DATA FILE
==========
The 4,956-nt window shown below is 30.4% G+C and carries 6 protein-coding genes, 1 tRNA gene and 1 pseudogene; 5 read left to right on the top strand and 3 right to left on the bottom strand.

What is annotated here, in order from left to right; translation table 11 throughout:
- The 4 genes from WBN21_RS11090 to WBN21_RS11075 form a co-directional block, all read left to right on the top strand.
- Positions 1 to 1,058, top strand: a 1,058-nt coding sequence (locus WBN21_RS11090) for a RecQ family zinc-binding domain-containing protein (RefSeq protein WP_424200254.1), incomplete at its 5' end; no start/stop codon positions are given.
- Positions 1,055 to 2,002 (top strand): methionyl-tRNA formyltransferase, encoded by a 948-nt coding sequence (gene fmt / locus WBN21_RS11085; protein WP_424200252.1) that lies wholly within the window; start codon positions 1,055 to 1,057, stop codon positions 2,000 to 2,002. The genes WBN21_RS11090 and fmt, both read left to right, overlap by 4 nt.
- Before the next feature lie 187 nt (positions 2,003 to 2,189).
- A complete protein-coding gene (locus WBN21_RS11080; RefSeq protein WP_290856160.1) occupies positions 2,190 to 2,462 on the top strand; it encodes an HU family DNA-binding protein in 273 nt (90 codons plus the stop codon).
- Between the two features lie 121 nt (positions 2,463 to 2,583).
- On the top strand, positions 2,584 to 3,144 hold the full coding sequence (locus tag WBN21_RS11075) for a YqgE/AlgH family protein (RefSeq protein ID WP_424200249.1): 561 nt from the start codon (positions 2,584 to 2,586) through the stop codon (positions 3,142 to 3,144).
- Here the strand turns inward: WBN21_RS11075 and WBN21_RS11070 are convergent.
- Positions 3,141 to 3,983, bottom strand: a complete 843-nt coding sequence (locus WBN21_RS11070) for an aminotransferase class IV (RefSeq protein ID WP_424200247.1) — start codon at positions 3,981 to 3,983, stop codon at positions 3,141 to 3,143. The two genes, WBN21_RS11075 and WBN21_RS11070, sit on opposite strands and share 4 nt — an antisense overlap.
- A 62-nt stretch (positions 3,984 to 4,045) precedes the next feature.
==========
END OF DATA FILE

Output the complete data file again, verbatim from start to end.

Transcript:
The 4,956-nt window shown below is 30.4% G+C and carries 6 protein-coding genes, 1 tRNA gene and 1 pseudogene; 5 read left to right on the top strand and 3 right to left on the bottom strand.

What is annotated here, in order from left to right; translation table 11 throughout:
- The 4 genes from WBN21_RS11090 to WBN21_RS11075 form a co-directional block, all read left to right on the top strand.
- Positions 1 to 1,058, top strand: a 1,058-nt coding sequence (locus WBN21_RS11090) for a RecQ family zinc-binding domain-containing protein (RefSeq protein WP_424200254.1), incomplete at its 5' end; no start/stop codon positions are given.
- Positions 1,055 to 2,002 (top strand): methionyl-tRNA formyltransferase, encoded by a 948-nt coding sequence (gene fmt / locus WBN21_RS11085; protein WP_424200252.1) that lies wholly within the window; start codon positions 1,055 to 1,057, stop codon positions 2,000 to 2,002. The genes WBN21_RS11090 and fmt, both read left to right, overlap by 4 nt.
- Before the next feature lie 187 nt (positions 2,003 to 2,189).
- A complete protein-coding gene (locus WBN21_RS11080; RefSeq protein WP_290856160.1) occupies positions 2,190 to 2,462 on the top strand; it encodes an HU family DNA-binding protein in 273 nt (90 codons plus the stop codon).
- Between the two features lie 121 nt (positions 2,463 to 2,583).
- On the top strand, positions 2,584 to 3,144 hold the full coding sequence (locus tag WBN21_RS11075) for a YqgE/AlgH family protein (RefSeq protein ID WP_424200249.1): 561 nt from the start codon (positions 2,584 to 2,586) through the stop codon (positions 3,142 to 3,144).
- Here the strand turns inward: WBN21_RS11075 and WBN21_RS11070 are convergent.
- Positions 3,141 to 3,983, bottom strand: a complete 843-nt coding sequence (locus WBN21_RS11070) for an aminotransferase class IV (RefSeq protein ID WP_424200247.1) — start codon at positions 3,981 to 3,983, stop codon at positions 3,141 to 3,143. The two genes, WBN21_RS11075 and WBN21_RS11070, sit on opposite strands and share 4 nt — an antisense overlap.
- A 62-nt stretch (positions 3,984 to 4,045) precedes the next feature.